Remembering Chris Horton (1936-2005)

Memorial Gathering at the Hartford Art School on June 26, 2005

Christopher N. Horton, emeritus professor of experimental studio at the Hartford Art School, died of leukemia on January 1, 2005. Known for his dedication to students and visual arts education, he retired in 1999 after 30 years at the Art School, and six years before that in the Suffield (CT) public school system.

In 1997, Chris received the University of Hartfordís Roy E. Larsen Award for Excellence in Teaching. In nominating him for this award, colleagues praised him for directing programs and developing innovative courses in both the undergraduate and graduate curricula of the Hartford Art School. In addition, he was instrumental in planning the All-University Curriculum, and he advised students in the University Scholars Program and the University-wide Undergraduate Research and Creativity Colloquium. He often represented the Art School on University committees.

A graduate of Amherst College with a major in psychology, Chris received a masterís degree from Wesleyan University (CT) and did postgraduate study at the Tyler School of Art in Rome. He served in intelligence in the U.S. Army in Korea. In 1969, he turned a former summer arts school in Massachusetts into the Cummington Community of the Arts, which he co-directed with his wife, Sherry, until 1972.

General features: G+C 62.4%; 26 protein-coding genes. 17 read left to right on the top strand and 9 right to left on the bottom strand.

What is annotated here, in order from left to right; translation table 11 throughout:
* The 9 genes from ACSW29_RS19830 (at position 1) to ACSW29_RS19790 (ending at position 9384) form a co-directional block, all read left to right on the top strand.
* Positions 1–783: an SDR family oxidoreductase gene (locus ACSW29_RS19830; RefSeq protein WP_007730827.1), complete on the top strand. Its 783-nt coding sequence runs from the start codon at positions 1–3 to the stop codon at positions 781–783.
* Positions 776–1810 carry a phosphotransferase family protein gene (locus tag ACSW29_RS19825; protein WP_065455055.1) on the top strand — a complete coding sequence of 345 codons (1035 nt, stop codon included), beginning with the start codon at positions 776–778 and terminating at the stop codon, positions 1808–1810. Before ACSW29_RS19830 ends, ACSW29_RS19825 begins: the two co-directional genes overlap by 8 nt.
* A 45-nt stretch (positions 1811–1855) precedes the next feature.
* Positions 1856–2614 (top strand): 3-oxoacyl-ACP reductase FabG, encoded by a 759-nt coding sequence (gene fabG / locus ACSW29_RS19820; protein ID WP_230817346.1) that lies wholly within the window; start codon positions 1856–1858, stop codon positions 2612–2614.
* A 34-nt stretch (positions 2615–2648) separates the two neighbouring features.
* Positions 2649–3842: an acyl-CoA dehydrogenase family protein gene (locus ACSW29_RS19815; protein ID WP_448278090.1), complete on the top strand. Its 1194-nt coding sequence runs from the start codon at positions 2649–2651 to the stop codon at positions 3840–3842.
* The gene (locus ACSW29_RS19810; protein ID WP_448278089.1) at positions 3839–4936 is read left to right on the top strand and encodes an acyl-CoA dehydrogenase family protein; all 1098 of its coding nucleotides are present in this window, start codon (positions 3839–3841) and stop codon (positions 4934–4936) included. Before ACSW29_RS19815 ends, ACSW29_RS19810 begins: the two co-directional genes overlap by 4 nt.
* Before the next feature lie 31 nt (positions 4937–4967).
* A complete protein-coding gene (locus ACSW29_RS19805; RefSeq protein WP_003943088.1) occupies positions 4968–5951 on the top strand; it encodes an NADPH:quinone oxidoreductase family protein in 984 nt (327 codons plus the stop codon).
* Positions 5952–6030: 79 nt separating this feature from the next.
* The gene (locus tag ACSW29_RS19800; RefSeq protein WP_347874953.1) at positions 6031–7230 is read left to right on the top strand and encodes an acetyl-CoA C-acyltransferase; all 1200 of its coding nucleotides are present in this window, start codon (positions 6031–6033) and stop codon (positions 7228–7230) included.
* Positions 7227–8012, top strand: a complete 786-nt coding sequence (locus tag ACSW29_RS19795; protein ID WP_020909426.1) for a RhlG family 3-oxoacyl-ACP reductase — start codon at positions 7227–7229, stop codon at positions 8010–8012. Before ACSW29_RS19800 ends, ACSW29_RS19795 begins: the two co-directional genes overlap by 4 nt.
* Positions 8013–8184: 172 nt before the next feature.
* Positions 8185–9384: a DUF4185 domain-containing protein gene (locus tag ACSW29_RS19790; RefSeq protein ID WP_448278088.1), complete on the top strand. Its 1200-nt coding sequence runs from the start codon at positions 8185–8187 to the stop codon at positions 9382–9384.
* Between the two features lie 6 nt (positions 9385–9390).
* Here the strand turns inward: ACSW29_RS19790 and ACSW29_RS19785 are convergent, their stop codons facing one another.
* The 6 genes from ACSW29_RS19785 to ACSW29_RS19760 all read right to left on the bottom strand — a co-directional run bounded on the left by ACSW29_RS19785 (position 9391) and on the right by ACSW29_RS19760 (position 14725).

Interested in the social and cultural interaction of art and its context, Chris was invited frequently to lecture, serve as visiting artist, participate in panel discussions, and publish in a variety of forums. In 1990 he received a grant from the University of Rhode Island to create a 30- x 5-foot mural from topological maps showing the effect of rising temperatures on coastal sea levels in New England. Five of the panels are displayed here. Chrisís artóa diverse collection of abstract and realist drawing, painting, and sculptureóhas been exhibited throughout New England.

This retrospective exhibit was mounted by Chrisís son, Tobiah, with the expert assistance of colleagues and friends, Barbara DiOrio, Hiro Fukawa, and Peter McLean. The family thanks the Art School administration and staff for their cooperation, Greg Surman for technical support, and Dave Robbins and Natalie Moore for the invitation design. A scholarship in Chrisís name was established as an endowed fund with a generous gift from his childhood friend, John Tucker. Alumni, family, and friends continue to make contributions in honor of Chris to the future of education in the visual arts. We thank you.

Sherry Horton
June, 2005